Assemblymember Rob Bonta unveiling legislation
Friday in Oakland that supports undocumented
immigrants. PHOTO/Steven Tavares
ASSEMBLY | 18TH DISTRICT | Pedro Figueroa’s story is well-known in Latino communities throughout the Bay Area. In December 2014, the undocumented immigrant from El Salvador went into a San Francisco police station to report that his car was stolen. Police found a warrant for Figueroa’s arrest, but uncovered no further details. When Figueroa walked out the door, agents from the US Immigration Customs and Enforcement (ICE) were waiting for him.
A bill introduced on Friday and authored by Assemblymember Rob Bonta, D-Alameda, intends to make sure that secret agreements and communications between local police and ICE undergo public vetting and approval by elected officials in the state.
Bonta unveiled details of Assembly Bill 2792, also to be known as the Transparent Review of Unjust Transfers and Holds (TRUTH Act), at a press conference at the state building in downtown Oakland, along with labor and civil rights groups and with immigrants who have dealt with ICE in the past.
“California’s immigrants [are] an integral part of our state’s social fabric, but when Immigration and Custom Enforcement coerces local law enforcement into carrying out deportations, families are separated and community trust is destroyed,” said Bonta. Undocumented immigrants are afraid to report crimes for fear of being obtained, he added.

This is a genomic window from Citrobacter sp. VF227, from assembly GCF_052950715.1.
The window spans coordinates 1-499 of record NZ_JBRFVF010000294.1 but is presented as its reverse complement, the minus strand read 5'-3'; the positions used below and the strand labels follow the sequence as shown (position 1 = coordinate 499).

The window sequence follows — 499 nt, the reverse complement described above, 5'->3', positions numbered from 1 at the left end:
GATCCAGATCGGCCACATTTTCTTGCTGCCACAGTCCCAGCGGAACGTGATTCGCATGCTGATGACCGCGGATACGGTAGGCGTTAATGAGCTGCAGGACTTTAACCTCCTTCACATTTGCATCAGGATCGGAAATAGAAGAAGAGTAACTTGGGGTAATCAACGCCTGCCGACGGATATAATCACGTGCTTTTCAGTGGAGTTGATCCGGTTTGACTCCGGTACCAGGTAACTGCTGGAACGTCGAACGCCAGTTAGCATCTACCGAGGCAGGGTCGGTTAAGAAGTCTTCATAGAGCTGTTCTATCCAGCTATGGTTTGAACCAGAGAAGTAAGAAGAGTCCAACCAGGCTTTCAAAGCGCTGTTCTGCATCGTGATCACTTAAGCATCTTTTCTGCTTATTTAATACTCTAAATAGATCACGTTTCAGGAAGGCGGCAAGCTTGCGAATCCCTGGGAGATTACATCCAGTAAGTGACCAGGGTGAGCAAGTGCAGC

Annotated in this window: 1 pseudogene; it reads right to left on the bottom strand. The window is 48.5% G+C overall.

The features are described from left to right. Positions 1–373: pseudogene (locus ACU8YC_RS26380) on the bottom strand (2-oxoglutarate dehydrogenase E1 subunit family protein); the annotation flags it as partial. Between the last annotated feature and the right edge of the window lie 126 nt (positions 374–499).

A previous bill dubbed the TRUST Act and signed into law by Governor Jerry Brow in 2013 gave undocumented immigrants some relief by requiring that holds placed by ICE can only be for those convicted of violent crimes. But ICE found a loophole that Bonta said will be closed by his legislation.
“When the TRUST Act went into effect, ICE undermined the law by requesting local law enforcement notify them of personal information, such as their release time, so they could be waiting with a white van to pick up our immigrant community members.”
The bill hopes to create transparency for local detention and deportation policies and require any agreements with ICE to be vetted by the public and approved by elected officials.
Law enforcement groups across the state are expected to oppose the bill as it winds through the legislature. “We expect it,” said Bonta. Pushback from law enforcement against the TRUST Act in 2013 was also strong, he added, before it was eventually signed into law.
In Alameda County, the sheriff’s department’s coordination with ICE has been controversial in recent years. In 2013, the Alameda County Board of Supervisors approved a resolution asking Sheriff Gregory Ahern to not participate in the federal immigration program known as Secure Communities, which came under criticism for creating mistrust in Latino communities toward law enforcement and often splitting up families due to deportations. [CONTINUED AT EASTBAYEXPRESS.COM]